Google is known for its fragmented software and hardware: as soon as manufacturers call it quits, Google has to stop the updates. A change to Chrome OS would help future Chromebooks. The Chrome browser would become a separate part.
Chrome and Chrome OS
Google Chrome and Chrome OS are two fundamentally different software packages: Google Chrome is a browser, while Chrome OS serves as its Windows (10) counterpart. Yet the two packages are close together; the Chrome browser is integrated into Chrome OS. Unfortunately, this has more disadvantages than it benefits the end-user.
Unlike Windows computers, which keep receiving updates almost indefinitely, Chrome OS is more regulated as it is with Android. It simply sets an End of Life for Chromebooks. After this EOL date, no more updates will be delivered, leaving you as a Chromebook user vulnerable to security vulnerabilities in Chrome.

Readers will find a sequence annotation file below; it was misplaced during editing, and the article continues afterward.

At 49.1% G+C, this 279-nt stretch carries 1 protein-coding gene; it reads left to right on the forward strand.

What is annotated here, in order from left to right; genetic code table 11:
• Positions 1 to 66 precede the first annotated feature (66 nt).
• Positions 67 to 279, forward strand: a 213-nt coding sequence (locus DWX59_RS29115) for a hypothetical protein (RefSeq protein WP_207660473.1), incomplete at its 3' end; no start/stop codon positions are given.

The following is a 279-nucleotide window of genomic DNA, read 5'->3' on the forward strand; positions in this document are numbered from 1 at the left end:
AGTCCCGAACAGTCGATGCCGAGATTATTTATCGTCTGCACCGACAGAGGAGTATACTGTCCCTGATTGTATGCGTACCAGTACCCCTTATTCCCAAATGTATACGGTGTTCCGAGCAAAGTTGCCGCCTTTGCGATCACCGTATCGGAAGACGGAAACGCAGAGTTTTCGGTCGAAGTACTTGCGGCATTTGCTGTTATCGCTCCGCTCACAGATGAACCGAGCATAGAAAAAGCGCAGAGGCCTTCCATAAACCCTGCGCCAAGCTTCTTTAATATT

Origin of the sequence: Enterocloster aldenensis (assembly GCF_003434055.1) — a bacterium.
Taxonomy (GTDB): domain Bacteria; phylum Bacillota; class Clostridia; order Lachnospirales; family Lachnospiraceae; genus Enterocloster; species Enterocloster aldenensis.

Depending on which Chromebook you buy and how long it has been on the market at the time of purchase, you could just receive a notification that the updates are being discontinued. Google is now working on a solution with ‘Project Lacros’, Android Police reports.
Project Lacros sounds, at least from a technical point of view, similar to Project Treble. This is a technology that Google has added from Android 8.0 Oreo to make updates faster. Before that, it split different system layers, reducing manufacturers’ work for updates. With Chrome OS, Google applies the technique in a similar way.
Note the word “ similar” as it doesn’t seem like Google wants to speed up Chrome OS updates. Instead, it splits the Chrome browser off from the operating system. In practice, this change means that users will continue to receive updates from Chromebooks after the EOL date. In these updates, Google can add new functions to the browser or fix security issues.
Chrome OS Canary
For now, the Chrome OS team is still working on the implementation of Lacros. It is still unclear how Google envisions the split between Chrome OS and Chrome. Currently, the change is visible in the latest version of Chrome OS Canary, AP said. Previously, the position was not yet operational, so it is already a step in the right direction. Still, it could be a while before Google reveals the Lacros feature to the public.